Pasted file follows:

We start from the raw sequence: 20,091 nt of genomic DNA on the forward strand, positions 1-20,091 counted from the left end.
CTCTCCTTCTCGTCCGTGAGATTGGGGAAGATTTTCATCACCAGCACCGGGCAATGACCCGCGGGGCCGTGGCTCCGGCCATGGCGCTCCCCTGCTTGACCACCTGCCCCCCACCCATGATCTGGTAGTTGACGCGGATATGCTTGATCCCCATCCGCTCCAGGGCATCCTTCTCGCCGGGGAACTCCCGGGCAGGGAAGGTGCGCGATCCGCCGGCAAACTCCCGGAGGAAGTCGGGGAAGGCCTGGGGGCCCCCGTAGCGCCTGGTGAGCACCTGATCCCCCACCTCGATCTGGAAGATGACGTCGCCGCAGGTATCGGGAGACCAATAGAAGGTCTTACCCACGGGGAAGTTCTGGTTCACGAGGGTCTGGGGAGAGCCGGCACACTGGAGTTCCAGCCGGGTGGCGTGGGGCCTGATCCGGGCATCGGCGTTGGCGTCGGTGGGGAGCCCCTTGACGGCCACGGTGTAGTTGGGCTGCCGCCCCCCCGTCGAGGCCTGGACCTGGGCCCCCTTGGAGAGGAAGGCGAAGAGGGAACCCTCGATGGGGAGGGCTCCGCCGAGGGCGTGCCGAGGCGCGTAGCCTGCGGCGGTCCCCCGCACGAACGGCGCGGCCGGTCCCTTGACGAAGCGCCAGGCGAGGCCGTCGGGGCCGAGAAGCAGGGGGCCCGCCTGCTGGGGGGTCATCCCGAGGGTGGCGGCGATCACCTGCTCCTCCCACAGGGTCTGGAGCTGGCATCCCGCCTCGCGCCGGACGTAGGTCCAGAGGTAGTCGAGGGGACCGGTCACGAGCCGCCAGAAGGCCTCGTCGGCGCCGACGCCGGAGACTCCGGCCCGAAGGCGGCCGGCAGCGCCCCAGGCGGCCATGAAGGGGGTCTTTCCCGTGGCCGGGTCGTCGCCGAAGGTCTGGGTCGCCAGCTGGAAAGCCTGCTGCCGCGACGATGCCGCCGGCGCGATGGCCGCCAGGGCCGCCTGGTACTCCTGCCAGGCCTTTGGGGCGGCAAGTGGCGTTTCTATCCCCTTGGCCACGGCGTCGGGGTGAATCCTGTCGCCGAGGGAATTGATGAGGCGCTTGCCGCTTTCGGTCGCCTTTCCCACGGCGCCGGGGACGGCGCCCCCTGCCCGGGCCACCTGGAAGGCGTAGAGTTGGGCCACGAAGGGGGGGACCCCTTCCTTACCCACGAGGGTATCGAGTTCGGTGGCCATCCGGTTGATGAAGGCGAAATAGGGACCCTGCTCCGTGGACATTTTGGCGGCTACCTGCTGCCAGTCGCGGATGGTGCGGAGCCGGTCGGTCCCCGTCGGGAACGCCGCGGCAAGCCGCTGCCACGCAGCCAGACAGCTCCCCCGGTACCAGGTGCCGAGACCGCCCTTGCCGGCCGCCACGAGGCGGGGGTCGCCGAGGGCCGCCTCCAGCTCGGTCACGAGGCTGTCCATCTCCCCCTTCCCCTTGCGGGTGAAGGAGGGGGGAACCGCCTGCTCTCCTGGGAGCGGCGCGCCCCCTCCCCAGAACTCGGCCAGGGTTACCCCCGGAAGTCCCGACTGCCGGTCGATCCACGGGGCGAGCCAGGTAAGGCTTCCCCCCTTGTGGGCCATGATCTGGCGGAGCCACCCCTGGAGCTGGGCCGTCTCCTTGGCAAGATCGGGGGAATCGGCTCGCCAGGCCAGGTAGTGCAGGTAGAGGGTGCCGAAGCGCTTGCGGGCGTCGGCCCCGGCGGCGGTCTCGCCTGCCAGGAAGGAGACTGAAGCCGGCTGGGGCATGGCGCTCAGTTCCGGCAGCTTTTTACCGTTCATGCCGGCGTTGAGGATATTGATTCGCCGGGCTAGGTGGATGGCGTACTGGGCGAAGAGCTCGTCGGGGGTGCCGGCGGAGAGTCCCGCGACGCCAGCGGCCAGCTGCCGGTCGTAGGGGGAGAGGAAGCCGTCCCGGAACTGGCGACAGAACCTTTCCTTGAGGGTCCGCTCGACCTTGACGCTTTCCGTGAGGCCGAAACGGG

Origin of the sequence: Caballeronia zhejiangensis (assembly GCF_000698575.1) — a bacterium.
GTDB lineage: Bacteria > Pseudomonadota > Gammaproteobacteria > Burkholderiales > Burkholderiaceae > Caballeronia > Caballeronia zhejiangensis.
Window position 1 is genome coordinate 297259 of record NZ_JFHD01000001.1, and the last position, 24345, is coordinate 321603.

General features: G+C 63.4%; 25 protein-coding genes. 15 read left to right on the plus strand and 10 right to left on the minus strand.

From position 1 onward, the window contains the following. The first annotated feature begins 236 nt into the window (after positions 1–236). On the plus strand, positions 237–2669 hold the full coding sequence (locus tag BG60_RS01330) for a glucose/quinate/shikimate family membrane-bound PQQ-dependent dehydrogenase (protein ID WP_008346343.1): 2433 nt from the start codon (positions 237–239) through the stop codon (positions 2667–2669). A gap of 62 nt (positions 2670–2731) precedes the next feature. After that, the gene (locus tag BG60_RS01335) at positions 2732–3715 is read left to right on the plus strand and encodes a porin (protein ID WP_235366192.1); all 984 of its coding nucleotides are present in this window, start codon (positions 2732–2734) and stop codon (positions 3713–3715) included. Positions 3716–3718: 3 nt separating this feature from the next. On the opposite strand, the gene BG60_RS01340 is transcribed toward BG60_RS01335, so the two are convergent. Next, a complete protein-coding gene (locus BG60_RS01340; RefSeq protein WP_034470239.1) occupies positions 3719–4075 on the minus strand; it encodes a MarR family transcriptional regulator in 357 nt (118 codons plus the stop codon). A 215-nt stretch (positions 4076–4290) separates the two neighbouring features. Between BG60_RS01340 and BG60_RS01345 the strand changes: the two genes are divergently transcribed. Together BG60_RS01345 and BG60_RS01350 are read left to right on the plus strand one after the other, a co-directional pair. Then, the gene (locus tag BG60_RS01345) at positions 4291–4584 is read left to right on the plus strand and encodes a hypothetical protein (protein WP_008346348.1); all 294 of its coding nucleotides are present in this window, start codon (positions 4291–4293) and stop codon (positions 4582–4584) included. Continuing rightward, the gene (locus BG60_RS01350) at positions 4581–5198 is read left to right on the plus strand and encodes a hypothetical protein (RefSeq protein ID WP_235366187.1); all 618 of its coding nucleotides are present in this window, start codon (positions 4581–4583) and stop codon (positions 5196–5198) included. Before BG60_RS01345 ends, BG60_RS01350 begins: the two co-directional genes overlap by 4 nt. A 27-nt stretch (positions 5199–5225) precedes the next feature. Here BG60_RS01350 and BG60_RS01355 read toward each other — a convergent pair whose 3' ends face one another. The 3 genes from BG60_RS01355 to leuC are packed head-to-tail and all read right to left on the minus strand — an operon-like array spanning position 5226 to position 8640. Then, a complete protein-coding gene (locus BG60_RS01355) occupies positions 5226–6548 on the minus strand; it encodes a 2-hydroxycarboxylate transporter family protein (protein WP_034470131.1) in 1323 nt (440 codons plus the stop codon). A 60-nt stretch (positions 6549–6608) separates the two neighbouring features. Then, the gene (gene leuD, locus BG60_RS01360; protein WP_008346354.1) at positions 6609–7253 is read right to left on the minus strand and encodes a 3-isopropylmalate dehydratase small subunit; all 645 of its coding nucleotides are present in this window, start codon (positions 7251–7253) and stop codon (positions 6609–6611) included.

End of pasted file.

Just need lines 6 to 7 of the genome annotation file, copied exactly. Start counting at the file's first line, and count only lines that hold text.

General features: G+C 63.4%; 25 protein-coding genes. 15 read left to right on the plus strand and 10 right to left on the minus strand.

From position 1 onward, the window contains the following. The first annotated feature begins 236 nt into the window (after positions 1–236). On the plus strand, positions 237–2669 hold the full coding sequence (locus tag BG60_RS01330) for a glucose/quinate/shikimate family membrane-bound PQQ-dependent dehydrogenase (protein ID WP_008346343.1): 2433 nt from the start codon (positions 237–239) through the stop codon (positions 2667–2669). A gap of 62 nt (positions 2670–2731) precedes the next feature. After that, the gene (locus tag BG60_RS01335) at positions 2732–3715 is read left to right on the plus strand and encodes a porin (protein ID WP_235366192.1); all 984 of its coding nucleotides are present in this window, start codon (positions 2732–2734) and stop codon (positions 3713–3715) included. Positions 3716–3718: 3 nt separating this feature from the next. On the opposite strand, the gene BG60_RS01340 is transcribed toward BG60_RS01335, so the two are convergent. Next, a complete protein-coding gene (locus BG60_RS01340; RefSeq protein WP_034470239.1) occupies positions 3719–4075 on the minus strand; it encodes a MarR family transcriptional regulator in 357 nt (118 codons plus the stop codon). A 215-nt stretch (positions 4076–4290) separates the two neighbouring features. Between BG60_RS01340 and BG60_RS01345 the strand changes: the two genes are divergently transcribed. Together BG60_RS01345 and BG60_RS01350 are read left to right on the plus strand one after the other, a co-directional pair. Then, the gene (locus tag BG60_RS01345) at positions 4291–4584 is read left to right on the plus strand and encodes a hypothetical protein (protein WP_008346348.1); all 294 of its coding nucleotides are present in this window, start codon (positions 4291–4293) and stop codon (positions 4582–4584) included. Continuing rightward, the gene (locus BG60_RS01350) at positions 4581–5198 is read left to right on the plus strand and encodes a hypothetical protein (RefSeq protein ID WP_235366187.1); all 618 of its coding nucleotides are present in this window, start codon (positions 4581–4583) and stop codon (positions 5196–5198) included. Before BG60_RS01345 ends, BG60_RS01350 begins: the two co-directional genes overlap by 4 nt. A 27-nt stretch (positions 5199–5225) precedes the next feature. Here BG60_RS01350 and BG60_RS01355 read toward each other — a convergent pair whose 3' ends face one another. The 3 genes from BG60_RS01355 to leuC are packed head-to-tail and all read right to left on the minus strand — an operon-like array spanning position 5226 to position 8640. Then, a complete protein-coding gene (locus BG60_RS01355) occupies positions 5226–6548 on the minus strand; it encodes a 2-hydroxycarboxylate transporter family protein (protein WP_034470131.1) in 1323 nt (440 codons plus the stop codon). A 60-nt stretch (positions 6549–6608) separates the two neighbouring features. Then, the gene (gene leuD, locus BG60_RS01360; protein WP_008346354.1) at positions 6609–7253 is read right to left on the minus strand and encodes a 3-isopropylmalate dehydratase small subunit; all 645 of its coding nucleotides are present in this window, start codon (positions 7251–7253) and stop codon (positions 6609–6611) included.